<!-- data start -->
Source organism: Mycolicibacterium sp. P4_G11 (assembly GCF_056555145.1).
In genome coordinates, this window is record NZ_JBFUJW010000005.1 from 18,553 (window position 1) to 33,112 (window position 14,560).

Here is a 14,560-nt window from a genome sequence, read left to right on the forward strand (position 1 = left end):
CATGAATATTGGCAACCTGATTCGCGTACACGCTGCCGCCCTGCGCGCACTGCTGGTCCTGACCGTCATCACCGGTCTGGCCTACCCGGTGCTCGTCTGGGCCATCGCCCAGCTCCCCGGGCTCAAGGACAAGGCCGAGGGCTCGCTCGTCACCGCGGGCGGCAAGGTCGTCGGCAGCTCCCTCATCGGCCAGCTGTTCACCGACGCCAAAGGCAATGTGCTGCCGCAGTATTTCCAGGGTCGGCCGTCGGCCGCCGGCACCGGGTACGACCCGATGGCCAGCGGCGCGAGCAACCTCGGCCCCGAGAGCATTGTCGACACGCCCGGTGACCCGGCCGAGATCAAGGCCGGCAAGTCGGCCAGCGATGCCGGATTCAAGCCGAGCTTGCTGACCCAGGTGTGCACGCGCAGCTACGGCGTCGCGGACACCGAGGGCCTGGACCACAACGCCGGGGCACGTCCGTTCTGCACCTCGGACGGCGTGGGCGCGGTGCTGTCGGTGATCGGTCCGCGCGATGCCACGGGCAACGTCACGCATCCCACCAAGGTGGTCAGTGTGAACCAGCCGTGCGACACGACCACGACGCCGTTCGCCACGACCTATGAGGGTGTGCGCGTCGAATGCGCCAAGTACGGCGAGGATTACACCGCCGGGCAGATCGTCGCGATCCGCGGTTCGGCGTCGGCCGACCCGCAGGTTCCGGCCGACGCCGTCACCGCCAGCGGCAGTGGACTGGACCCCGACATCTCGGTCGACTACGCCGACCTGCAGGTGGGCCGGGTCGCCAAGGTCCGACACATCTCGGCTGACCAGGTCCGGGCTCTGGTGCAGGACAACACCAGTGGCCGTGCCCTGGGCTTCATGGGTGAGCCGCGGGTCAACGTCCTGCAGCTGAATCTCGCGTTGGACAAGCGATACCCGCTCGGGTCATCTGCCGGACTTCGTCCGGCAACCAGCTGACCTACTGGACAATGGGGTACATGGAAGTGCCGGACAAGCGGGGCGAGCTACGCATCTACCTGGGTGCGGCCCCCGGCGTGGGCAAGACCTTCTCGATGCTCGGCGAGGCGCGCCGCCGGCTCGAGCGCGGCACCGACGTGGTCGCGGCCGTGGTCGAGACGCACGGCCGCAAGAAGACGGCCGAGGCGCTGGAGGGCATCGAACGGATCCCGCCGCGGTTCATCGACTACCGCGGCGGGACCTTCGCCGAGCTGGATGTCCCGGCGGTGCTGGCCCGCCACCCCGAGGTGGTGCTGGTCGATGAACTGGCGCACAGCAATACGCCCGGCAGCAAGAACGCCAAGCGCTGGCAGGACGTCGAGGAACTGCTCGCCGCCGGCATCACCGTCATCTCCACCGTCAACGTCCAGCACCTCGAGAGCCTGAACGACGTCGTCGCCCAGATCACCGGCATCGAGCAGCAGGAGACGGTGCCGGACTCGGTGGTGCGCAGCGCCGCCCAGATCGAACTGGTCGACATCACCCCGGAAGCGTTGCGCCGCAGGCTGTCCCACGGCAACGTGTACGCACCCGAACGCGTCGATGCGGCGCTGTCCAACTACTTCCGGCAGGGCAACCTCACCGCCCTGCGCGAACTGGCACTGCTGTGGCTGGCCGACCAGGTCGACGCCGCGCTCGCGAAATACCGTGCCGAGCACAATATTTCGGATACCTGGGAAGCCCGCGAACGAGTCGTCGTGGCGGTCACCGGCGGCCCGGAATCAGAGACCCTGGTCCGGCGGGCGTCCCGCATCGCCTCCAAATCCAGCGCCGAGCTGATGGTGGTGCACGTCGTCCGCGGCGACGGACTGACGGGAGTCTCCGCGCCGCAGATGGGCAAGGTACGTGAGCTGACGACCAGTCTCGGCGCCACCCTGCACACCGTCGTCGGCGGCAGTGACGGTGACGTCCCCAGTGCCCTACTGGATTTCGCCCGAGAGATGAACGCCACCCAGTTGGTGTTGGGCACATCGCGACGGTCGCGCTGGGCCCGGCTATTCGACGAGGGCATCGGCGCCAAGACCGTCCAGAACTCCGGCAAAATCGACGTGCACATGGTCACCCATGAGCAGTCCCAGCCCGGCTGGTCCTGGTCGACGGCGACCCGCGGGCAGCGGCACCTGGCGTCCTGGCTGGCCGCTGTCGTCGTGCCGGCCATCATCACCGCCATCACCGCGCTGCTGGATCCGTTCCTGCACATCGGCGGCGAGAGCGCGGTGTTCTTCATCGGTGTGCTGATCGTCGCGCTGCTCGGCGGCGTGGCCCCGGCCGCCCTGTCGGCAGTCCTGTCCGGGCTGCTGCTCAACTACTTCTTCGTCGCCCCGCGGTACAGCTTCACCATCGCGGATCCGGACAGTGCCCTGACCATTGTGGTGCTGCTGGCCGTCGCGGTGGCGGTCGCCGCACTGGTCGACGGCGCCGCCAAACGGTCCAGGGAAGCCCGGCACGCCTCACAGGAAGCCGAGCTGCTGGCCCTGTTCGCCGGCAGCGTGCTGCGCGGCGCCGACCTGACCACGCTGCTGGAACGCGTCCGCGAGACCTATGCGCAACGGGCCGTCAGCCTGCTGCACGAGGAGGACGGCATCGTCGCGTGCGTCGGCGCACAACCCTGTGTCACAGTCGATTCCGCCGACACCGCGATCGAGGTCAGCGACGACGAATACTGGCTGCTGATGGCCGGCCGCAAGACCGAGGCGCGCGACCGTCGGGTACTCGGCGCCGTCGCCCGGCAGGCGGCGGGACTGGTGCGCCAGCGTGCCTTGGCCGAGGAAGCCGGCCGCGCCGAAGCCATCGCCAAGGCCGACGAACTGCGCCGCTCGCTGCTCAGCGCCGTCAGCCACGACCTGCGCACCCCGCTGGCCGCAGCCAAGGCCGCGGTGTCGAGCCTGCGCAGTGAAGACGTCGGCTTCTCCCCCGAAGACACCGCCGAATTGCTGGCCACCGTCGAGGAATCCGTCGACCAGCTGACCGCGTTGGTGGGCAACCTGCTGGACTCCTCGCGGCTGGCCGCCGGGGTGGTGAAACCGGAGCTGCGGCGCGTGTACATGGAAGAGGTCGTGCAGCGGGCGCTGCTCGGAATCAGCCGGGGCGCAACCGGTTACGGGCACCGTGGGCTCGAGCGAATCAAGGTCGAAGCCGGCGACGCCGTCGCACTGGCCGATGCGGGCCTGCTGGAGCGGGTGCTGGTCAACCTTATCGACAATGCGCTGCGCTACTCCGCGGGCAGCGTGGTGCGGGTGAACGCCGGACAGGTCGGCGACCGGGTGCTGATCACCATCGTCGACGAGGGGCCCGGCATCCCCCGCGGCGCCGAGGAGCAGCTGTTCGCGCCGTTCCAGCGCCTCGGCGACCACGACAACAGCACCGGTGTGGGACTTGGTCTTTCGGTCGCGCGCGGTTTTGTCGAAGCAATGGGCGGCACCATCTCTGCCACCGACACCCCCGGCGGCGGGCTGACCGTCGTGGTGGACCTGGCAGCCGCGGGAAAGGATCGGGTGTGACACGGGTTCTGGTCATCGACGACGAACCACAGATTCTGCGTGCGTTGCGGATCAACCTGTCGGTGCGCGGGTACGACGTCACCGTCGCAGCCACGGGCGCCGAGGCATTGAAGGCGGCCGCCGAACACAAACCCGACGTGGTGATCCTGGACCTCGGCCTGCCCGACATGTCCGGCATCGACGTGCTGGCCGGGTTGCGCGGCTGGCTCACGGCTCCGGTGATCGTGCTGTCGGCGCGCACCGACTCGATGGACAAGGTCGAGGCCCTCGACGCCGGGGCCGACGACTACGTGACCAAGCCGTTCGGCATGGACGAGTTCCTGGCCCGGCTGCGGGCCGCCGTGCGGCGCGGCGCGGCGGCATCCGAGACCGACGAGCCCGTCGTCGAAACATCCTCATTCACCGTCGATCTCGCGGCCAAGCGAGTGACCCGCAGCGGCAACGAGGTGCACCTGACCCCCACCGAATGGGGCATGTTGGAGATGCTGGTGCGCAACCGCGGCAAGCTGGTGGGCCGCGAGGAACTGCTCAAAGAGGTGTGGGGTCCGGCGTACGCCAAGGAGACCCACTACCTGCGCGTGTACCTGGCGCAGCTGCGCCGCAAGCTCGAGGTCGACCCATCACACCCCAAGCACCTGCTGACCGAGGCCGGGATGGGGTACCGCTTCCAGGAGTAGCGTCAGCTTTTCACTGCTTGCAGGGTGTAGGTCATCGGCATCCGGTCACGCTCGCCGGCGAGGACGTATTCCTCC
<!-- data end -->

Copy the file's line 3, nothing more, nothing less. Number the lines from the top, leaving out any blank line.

Here is a 14,560-nt window from a genome sequence, read left to right on the forward strand (position 1 = left end):